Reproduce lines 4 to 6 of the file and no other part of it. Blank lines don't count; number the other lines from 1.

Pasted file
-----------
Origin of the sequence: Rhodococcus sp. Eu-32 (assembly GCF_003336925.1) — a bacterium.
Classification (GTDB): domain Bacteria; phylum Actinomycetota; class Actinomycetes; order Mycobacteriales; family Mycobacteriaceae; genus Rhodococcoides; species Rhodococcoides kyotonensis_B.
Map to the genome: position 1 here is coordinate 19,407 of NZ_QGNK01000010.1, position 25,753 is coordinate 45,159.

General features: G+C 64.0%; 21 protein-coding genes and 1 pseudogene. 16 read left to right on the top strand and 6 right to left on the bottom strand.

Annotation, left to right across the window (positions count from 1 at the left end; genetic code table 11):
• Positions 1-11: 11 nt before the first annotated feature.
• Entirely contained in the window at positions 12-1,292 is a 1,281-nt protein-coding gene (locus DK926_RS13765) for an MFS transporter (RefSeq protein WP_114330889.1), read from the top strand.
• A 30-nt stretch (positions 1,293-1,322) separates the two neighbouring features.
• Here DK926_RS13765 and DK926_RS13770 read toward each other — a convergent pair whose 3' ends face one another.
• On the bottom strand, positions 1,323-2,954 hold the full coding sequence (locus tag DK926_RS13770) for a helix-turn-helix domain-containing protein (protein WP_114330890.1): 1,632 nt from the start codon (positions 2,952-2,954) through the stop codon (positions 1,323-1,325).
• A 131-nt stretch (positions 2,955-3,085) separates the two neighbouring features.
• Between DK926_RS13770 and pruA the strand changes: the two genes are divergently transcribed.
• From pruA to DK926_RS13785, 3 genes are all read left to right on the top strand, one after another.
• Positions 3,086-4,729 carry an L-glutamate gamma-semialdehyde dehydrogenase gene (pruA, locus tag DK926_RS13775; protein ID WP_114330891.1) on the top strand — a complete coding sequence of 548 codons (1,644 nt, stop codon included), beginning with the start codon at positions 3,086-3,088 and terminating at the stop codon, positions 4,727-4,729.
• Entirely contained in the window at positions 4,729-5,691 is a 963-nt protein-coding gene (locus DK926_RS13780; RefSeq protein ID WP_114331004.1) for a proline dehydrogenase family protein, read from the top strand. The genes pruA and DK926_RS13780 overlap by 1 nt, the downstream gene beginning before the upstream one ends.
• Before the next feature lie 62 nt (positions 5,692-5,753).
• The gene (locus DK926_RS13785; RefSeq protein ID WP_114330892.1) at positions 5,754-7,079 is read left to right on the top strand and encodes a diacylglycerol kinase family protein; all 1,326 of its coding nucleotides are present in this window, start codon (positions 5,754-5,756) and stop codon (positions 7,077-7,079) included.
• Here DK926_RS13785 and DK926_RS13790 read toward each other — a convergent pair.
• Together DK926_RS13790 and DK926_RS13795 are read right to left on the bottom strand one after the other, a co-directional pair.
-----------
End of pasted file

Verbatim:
General features: G+C 64.0%; 21 protein-coding genes and 1 pseudogene. 16 read left to right on the top strand and 6 right to left on the bottom strand.

Annotation, left to right across the window (positions count from 1 at the left end; genetic code table 11):
• Positions 1-11: 11 nt before the first annotated feature.